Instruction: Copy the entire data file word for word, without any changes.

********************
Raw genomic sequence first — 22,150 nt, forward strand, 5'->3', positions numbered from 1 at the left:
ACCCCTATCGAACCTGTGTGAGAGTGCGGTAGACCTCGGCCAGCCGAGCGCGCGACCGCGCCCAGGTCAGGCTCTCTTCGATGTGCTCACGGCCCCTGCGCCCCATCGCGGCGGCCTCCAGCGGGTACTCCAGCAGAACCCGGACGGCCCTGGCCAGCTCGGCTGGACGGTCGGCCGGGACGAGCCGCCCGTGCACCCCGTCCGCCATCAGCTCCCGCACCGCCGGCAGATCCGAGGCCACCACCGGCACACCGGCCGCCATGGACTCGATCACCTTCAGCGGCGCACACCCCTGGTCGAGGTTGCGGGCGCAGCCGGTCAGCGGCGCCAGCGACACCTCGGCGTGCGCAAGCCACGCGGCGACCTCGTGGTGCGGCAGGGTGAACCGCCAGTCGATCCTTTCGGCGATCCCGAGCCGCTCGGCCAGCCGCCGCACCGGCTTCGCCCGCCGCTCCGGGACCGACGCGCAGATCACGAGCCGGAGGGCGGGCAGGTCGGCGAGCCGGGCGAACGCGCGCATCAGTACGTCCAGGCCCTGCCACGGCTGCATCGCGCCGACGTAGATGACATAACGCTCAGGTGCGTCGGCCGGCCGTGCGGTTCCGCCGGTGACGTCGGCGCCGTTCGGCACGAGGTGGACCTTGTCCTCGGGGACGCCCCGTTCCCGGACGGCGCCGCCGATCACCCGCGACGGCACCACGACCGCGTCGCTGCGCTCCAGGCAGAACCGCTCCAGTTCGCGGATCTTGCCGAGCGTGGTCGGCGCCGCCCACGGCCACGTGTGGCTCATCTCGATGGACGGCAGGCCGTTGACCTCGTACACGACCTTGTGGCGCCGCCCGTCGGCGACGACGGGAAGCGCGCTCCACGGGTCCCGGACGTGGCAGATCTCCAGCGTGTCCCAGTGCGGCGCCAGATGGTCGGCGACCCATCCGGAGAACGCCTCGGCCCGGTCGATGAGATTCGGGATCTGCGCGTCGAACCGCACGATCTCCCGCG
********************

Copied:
Raw genomic sequence first — 22,150 nt, forward strand, 5'->3', positions numbered from 1 at the left:
ACCCCTATCGAACCTGTGTGAGAGTGCGGTAGACCTCGGCCAGCCGAGCGCGCGACCGCGCCCAGGTCAGGCTCTCTTCGATGTGCTCACGGCCCCTGCGCCCCATCGCGGCGGCCTCCAGCGGGTACTCCAGCAGAACCCGGACGGCCCTGGCCAGCTCGGCTGGACGGTCGGCCGGGACGAGCCGCCCGTGCACCCCGTCCGCCATCAGCTCCCGCACCGCCGGCAGATCCGAGGCCACCACCGGCACACCGGCCGCCATGGACTCGATCACCTTCAGCGGCGCACACCCCTGGTCGAGGTTGCGGGCGCAGCCGGTCAGCGGCGCCAGCGACACCTCGGCGTGCGCAAGCCACGCGGCGACCTCGTGGTGCGGCAGGGTGAACCGCCAGTCGATCCTTTCGGCGATCCCGAGCCGCTCGGCCAGCCGCCGCACCGGCTTCGCCCGCCGCTCCGGGACCGACGCGCAGATCACGAGCCGGAGGGCGGGCAGGTCGGCGAGCCGGGCGAACGCGCGCATCAGTACGTCCAGGCCCTGCCACGGCTGCATCGCGCCGACGTAGATGACATAACGCTCAGGTGCGTCGGCCGGCCGTGCGGTTCCGCCGGTGACGTCGGCGCCGTTCGGCACGAGGTGGACCTTGTCCTCGGGGACGCCCCGTTCCCGGACGGCGCCGCCGATCACCCGCGACGGCACCACGACCGCGTCGCTGCGCTCCAGGCAGAACCGCTCCAGTTCGCGGATCTTGCCGAGCGTGGTCGGCGCCGCCCACGGCCACGTGTGGCTCATCTCGATGGACGGCAGGCCGTTGACCTCGTACACGACCTTGTGGCGCCGCCCGTCGGCGACGACGGGAAGCGCGCTCCACGGGTCCCGGACGTGGCAGATCTCCAGCGTGTCCCAGTGCGGCGCCAGATGGTCGGCGACCCATCCGGAGAACGCCTCGGCCCGGTCGATGAGATTCGGGATCTGCGCGTCGAACCGCACGATCTCCCGCG